“When you’ve been successful at one side and then you move over and start all over again, it can be frustrating,” said the Michigan defensive coordinator Greg Mattison, who can empathize with his former pupil. Mattison’s son, Bryan, switched to guard from defensive end with the Baltimore Ravens in 2009.
“Unless you believe and have confidence in yourself, you won’t do it,” Greg Mattison said.
Campbell embraced the change from the outset, primarily because he realized it afforded him the best opportunity to play in the N.F.L. He regrets allowing laziness and weight problems to stunt his development at Michigan, keeping him on the sideline to the point that he asked to move to the offensive line in the second half of his sophomore season.
“I thought he was a natural at it,” said Greg Frey, who was then the Wolverines’ offensive line coach.
When Brady Hoke replaced Rich Rodriguez as coach, Campbell returned to defense, and it was then that he regrouped and took control of his career. He shed about 50 pounds. He improved his work ethic. He was named an all-Big Ten honorable mention as a senior.
The defensive techniques he polished at Michigan have aided his transition. He has trained himself to think like an offensive guard who has not forgotten his past. From how and where a defensive lineman sets up, Campbell has a sense of how to defuse him. He looks for “cheats,” for “tells” and for tricks he used.
“I used to try to hide all that stuff,” Campbell said, “but now I try to exploit it.”
He has, with varying degrees of success. His struggles in training camp — he yielded four quarterback hurries in 63 snaps in the Jets’ preseason finale, according to ProFootballFocus — seemed to foretell a developmental season on the practice squad. Instead, like the team’s other six draft picks, Campbell made the 53-man roster.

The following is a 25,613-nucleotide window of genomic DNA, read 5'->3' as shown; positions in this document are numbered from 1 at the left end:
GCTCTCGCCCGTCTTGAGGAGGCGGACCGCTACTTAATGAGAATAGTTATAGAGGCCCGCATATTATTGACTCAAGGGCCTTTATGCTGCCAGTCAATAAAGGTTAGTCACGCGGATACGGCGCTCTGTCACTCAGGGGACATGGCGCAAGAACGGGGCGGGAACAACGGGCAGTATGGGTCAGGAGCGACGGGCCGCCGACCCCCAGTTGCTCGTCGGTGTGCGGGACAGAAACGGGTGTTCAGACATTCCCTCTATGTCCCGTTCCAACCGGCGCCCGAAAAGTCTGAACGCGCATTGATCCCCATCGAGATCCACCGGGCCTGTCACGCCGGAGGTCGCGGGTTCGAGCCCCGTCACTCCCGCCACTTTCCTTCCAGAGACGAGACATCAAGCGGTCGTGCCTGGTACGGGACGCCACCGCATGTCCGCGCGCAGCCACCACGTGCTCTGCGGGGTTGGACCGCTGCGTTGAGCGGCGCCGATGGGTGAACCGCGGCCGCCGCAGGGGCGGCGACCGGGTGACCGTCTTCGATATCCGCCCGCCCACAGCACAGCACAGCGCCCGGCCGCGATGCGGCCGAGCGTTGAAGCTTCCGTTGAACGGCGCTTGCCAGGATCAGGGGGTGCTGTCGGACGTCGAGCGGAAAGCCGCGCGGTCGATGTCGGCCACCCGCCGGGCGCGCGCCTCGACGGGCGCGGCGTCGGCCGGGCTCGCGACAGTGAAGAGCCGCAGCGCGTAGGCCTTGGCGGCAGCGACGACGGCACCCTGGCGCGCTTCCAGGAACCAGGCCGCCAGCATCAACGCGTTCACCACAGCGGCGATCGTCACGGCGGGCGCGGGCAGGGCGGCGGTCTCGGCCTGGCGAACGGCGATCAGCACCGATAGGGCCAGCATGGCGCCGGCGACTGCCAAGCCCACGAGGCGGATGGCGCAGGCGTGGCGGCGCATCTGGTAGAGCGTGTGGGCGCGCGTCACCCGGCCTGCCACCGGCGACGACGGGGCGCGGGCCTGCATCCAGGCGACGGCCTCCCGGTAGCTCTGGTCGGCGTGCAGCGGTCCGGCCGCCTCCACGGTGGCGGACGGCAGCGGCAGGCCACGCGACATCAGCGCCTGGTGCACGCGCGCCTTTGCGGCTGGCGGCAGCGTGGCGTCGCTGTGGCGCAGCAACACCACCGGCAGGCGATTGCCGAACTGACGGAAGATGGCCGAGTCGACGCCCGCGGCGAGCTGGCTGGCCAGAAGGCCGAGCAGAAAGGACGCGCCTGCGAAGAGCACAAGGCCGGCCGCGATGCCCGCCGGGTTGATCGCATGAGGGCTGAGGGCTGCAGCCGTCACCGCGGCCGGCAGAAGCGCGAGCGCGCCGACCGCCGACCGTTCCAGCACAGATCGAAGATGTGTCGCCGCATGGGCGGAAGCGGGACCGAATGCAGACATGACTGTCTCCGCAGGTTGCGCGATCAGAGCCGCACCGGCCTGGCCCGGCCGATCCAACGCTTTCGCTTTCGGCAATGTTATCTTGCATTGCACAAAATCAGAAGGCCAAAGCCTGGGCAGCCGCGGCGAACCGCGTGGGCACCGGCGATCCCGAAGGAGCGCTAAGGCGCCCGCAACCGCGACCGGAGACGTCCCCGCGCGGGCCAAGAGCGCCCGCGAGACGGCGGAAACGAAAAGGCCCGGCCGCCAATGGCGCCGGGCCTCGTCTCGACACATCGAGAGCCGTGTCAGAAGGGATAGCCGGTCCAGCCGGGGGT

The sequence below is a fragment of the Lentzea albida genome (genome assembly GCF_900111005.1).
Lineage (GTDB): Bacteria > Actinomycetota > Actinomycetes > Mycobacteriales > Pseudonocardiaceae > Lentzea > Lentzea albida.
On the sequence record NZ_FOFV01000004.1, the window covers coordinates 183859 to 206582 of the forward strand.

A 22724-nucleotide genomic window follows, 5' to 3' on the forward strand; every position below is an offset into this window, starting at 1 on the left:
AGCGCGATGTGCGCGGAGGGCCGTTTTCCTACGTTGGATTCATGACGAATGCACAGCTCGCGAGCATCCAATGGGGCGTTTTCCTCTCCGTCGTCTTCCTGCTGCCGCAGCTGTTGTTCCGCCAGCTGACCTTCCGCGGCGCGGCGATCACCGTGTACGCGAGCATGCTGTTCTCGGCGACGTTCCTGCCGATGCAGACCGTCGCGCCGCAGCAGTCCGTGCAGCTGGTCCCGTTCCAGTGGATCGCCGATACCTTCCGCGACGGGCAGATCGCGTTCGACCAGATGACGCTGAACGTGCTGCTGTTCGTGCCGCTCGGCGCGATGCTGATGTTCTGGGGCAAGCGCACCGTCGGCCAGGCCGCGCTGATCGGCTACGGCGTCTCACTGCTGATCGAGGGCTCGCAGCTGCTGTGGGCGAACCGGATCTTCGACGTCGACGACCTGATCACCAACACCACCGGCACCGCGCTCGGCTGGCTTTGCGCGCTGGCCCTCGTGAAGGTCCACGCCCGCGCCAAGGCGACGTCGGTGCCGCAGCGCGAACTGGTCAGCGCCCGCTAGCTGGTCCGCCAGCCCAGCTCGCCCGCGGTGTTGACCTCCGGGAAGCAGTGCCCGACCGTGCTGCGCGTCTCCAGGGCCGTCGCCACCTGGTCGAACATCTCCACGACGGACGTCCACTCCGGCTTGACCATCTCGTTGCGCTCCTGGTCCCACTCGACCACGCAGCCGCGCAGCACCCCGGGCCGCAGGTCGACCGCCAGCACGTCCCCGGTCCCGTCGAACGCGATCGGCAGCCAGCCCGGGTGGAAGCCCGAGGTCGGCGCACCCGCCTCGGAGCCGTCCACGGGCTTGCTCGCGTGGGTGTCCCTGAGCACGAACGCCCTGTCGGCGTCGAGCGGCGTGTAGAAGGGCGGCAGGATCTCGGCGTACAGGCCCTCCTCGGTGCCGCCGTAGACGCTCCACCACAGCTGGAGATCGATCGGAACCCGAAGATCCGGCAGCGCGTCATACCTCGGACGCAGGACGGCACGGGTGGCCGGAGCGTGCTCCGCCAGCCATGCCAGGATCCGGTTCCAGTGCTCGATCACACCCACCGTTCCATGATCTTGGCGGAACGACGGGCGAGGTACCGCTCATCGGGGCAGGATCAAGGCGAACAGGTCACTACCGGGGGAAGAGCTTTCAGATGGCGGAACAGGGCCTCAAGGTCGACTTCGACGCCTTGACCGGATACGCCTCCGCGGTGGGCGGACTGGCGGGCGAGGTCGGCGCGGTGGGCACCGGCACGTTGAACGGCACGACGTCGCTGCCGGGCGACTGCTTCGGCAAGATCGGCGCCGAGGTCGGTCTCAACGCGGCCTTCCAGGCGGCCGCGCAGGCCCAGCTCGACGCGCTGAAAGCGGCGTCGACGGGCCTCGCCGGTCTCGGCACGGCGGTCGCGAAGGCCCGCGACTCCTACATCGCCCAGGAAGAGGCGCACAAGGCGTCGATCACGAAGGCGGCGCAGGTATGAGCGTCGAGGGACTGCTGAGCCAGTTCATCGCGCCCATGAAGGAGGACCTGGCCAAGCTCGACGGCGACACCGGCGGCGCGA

“You’re trying to develop some young guys and realizing that not everybody is going to be a polished product at the end of the day,” General Manager John Idzik said recently.
Idzik could have said the same thing 11 years ago about Moore. Campbell might evolve into an N.F.L. starter. Or he might not. Either way, the Jets are willing to wait and see.
“He’s a project,” guard Willie Colon said. “But he’s a project worth dealing with.”
After "Snacks" what is there about this type of story not to believe?
The unsaid portion of this story here is that the guys ahead of him on the depth chart have been doing so well that we can afford to "hide" a project on the 53 man roster. The OL has turned around rather quickly.
They must love his potential to have him on the roster, while possibly be inactive for the whole season.
Hopefully they can skate without him getting into the game other than on specials. He seems to be a guy that they don't want to lose to another team on waivers but also seems like he's not quite ready for gametime action yet. As long as there isn't a rash of injuries, that's fine.
Would love to see this work, the game is much more interesting for me when I have a good feel for a players background and how he got to where he is, I usually dont have the time to get into all that when getting used to new players.